Opinion on Sending an Agent to the Choctaw
[Philadelphia] June 1. [–5]1 1793
That an Agent be sent to the Choctaw nation to endeavor secretly to engage them to support the Chickasaws in their present war with the Creeks,2 giving them for that purpose arms and ammunition sufficient: and that it be kept in view that if we settle our differences amicably with the Creeks, we at the same time mediate effectually the peace of the Chickasaws & Choctaws, so as to rescue the former from the difficulties in which they are engaged, and the latter from those into which we may have been instrumental in engaging them.
Altho’ I approve of the general policy of employing Indians against Indians; yet I doubt greatly, whether it ought to be exercised under the particular existing circumstances with Spain; who may hold herself bound to take the part of the Creeks, and criminate the U. S. for some degree of insincerity.
My judgment ballanced a considerable time on the proposed measure; but it has at length decided against it, and very materially on this ground that I do not think the UStates can honorably or morally or with good policy embark the Chocktaws in the War, without a determination to extricate them from the consequences even by force. Accordingly it is proposed that in settling our differences with the Creeks “we mediate effectually the peace of the Chickesaws and Choctaws” which I understand to mean, that we are to insist with the Creeks on such terms of peace for them as shall appear to us equitable, and if refused will exert ourselves to procure them by arms. I am unwilling, all circumstances foreign and domestic considered, to embarrass the Government with such an obligation.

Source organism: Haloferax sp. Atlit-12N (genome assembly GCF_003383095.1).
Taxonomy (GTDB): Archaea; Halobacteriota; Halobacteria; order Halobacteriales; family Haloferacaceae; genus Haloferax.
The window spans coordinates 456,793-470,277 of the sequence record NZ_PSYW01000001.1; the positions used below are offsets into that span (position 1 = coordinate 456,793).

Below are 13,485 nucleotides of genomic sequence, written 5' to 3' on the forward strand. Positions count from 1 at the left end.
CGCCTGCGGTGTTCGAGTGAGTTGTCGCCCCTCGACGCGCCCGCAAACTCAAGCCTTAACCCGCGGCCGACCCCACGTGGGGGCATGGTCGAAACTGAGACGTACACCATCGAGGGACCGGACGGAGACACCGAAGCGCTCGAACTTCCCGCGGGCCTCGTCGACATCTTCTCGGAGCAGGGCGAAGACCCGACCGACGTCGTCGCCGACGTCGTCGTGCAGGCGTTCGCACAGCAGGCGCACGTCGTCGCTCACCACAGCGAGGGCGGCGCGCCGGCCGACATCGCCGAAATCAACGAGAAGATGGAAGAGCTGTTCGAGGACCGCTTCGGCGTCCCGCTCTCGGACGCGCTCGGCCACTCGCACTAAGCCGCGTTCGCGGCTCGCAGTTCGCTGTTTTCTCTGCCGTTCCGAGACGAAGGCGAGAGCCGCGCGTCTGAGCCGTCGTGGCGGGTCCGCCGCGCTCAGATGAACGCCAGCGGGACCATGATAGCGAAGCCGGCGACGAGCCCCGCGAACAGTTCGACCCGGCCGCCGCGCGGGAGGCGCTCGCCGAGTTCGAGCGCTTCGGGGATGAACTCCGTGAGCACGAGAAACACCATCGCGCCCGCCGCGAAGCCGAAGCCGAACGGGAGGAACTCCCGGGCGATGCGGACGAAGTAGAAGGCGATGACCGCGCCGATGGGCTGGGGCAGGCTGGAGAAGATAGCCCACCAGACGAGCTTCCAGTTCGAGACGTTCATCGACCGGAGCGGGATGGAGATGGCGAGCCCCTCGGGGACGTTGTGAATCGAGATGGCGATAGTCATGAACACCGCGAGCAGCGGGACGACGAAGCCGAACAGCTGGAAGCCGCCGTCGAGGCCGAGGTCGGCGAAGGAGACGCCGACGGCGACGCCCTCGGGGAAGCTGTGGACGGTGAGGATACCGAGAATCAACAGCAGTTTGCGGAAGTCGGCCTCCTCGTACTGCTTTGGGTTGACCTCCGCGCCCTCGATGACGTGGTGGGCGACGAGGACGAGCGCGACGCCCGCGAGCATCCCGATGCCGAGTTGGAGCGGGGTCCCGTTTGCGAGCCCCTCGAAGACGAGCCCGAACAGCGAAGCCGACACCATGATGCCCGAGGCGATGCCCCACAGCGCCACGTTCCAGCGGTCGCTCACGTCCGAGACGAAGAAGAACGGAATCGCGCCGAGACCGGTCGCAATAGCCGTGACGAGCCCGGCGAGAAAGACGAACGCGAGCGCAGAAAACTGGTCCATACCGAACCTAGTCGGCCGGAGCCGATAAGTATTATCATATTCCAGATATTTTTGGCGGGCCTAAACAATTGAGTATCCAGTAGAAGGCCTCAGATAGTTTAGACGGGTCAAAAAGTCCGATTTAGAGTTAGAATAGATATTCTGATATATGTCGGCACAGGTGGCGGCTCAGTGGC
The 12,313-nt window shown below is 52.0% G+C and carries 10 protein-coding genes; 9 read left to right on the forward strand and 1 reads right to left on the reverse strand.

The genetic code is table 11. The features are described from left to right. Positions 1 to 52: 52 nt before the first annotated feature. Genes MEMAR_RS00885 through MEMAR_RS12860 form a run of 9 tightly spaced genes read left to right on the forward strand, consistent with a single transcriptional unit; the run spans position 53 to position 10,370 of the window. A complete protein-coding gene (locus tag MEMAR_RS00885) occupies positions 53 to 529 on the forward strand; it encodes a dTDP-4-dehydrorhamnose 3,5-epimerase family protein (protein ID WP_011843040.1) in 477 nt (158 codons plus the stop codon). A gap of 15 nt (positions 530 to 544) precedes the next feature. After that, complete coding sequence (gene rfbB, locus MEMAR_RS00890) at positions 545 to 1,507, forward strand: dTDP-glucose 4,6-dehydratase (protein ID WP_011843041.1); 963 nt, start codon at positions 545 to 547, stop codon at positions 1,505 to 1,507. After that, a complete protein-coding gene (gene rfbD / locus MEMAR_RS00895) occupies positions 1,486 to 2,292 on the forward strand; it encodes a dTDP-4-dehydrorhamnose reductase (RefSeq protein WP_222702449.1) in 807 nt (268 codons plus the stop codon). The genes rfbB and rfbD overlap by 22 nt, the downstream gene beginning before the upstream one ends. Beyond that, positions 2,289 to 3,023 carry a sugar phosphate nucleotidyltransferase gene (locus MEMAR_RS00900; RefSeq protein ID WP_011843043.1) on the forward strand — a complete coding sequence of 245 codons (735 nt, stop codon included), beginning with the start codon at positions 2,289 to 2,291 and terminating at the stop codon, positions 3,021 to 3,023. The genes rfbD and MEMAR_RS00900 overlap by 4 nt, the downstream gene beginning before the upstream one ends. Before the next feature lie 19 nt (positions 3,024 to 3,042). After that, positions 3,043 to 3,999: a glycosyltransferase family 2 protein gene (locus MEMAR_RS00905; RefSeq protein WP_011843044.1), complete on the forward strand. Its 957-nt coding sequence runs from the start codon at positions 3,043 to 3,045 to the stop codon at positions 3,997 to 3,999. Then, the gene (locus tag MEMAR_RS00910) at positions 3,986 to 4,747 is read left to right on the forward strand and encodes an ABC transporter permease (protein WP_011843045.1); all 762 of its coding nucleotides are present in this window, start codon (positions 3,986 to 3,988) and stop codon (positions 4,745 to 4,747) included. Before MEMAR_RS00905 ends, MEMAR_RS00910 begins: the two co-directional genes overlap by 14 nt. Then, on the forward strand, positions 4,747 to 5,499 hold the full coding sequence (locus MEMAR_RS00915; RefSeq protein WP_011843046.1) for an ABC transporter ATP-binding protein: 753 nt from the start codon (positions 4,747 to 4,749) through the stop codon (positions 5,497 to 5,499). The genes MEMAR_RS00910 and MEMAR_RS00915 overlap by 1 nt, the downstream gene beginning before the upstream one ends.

DS, George Washington Papers, Library of Congress. The first paragraph of this document is in the handwriting of Jefferson, the second in the handwriting of Randolph, and the third in the handwriting of H.
1. According to an entry in JPP description begins “Journal of the Proceedings of the President,” George Washington Papers, Library of Congress. description ends , a cabinet meeting was held on June 1, 1793, but H did not attend. As Washington noted in an entry of June 5 that he “Recd. the Opinions of the Heads of Depts. & Atty Genl. on sending an Agent among the Choctaws &c.” on that day, it can be assumed that H added his opinion sometime between June 1 and June 5 (JPP description begins “Journal of the Proceedings of the President,” George Washington Papers, Library of Congress. description ends , 137, 140).
2. Hostilities had broken out between the Creeks and the Chickasaw early in 1793. On February 13, 1793, a group of Chickasaw chiefs wrote to James Robertson, a brigadier general in the militia of the Southwest Territory and a United States agent to the Chickasaw, announcing the outbreak of the new Indian war and requesting aid for themselves and the Choctaw (ASP description begins American State Papers, Documents, Legislative and Executive, of the Congress of the United States (Washington, 1832–1861). description ends , Indian Affairs, I, 442–43).